All Lavenders come from the Botanical family Lamiaceae (Labiatae) and the genus Lavandula. That said, there are over 25 varieties. So, it is especially important to know which Lavender plant you are buying and from which plant your essential oils extracted.

Lavandula angustifolia: This variety is also known as L.officinalis and L.vera. However, it is known to some by several other names such as True lavender, Bulgarian lavender, English lavender, high altitude lavender, Himalayan lavender, lavender Kashmir, and lavender maillette. Lavandula angustifolia is most popular and associated with the many commonly accepted uses and benefits of Lavender.

Its unique characteristics and properties are owed to the high concentrations of the esters linalool and linalyl acetate. The higher altitudes encourage a higher concentration of esters and thus gives this variety its special calming benefits. Lavandula angustifolia is a gentle variety of lavender and can be used safely with all age groups. It the variety of lavender used in pharmacopeia for internal as well as external uses.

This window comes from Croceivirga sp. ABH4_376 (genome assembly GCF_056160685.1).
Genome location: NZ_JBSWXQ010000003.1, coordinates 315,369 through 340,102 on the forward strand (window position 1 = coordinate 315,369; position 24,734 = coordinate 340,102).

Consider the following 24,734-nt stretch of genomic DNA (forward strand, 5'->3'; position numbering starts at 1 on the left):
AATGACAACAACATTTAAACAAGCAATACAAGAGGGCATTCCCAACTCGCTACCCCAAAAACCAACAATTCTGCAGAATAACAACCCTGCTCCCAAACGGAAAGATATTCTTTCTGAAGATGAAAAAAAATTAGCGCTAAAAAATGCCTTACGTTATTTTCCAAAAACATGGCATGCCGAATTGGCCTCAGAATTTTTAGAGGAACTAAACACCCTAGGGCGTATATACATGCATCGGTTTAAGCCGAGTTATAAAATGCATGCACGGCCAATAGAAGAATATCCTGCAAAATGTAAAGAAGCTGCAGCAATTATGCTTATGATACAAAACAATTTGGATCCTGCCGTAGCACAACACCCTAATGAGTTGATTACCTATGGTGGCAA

Lavandula Latifolia: L.latifolia is most known as Spike Lavender. It still has a high concentration of linalool, but the linalyl acetate of the angustifolia variety is mostly replaced by a higher concentration of 1,8 cineole. This chemical component is more stimulating to the body and therefore has different safety guidelines. It is recommended only for external uses. Note: Do not confuse this variety with the plant/oil spikenard. Spikenard (Nardostachys jatamansi) is of the botanical family Valerianaceae.

Lavandula stoechas: This variety is most known as Spanish or French Lavender. Its chemical profile is far different from the other two lavenders. It contains no linalyl acetate and is low in linalool. Its primary components of ketones, monoterpenes, and 1,8 cineole gives this variety its favored use for respiratory conditions and as an antimicrobial agent. CAUTION: Because of its chemical profile this variety of lavender should only be used under the care of a qualified practitioner or physician.

Lavandula x intermedia: This variety is a hybrid variety commonly called Lavandin. Lavandin is a combination of the angustifolia and latifolia Lavandula varieties. As is the nature of hybrids, depending the how, what, and where of the growing, hybrids can have traits ranging in spectrum from more angustifolia to more latifolia Hybrids do not produce seeds so the propagation of the variety is done primarily from small cutting or clippings from the parent plant (also known as cloning).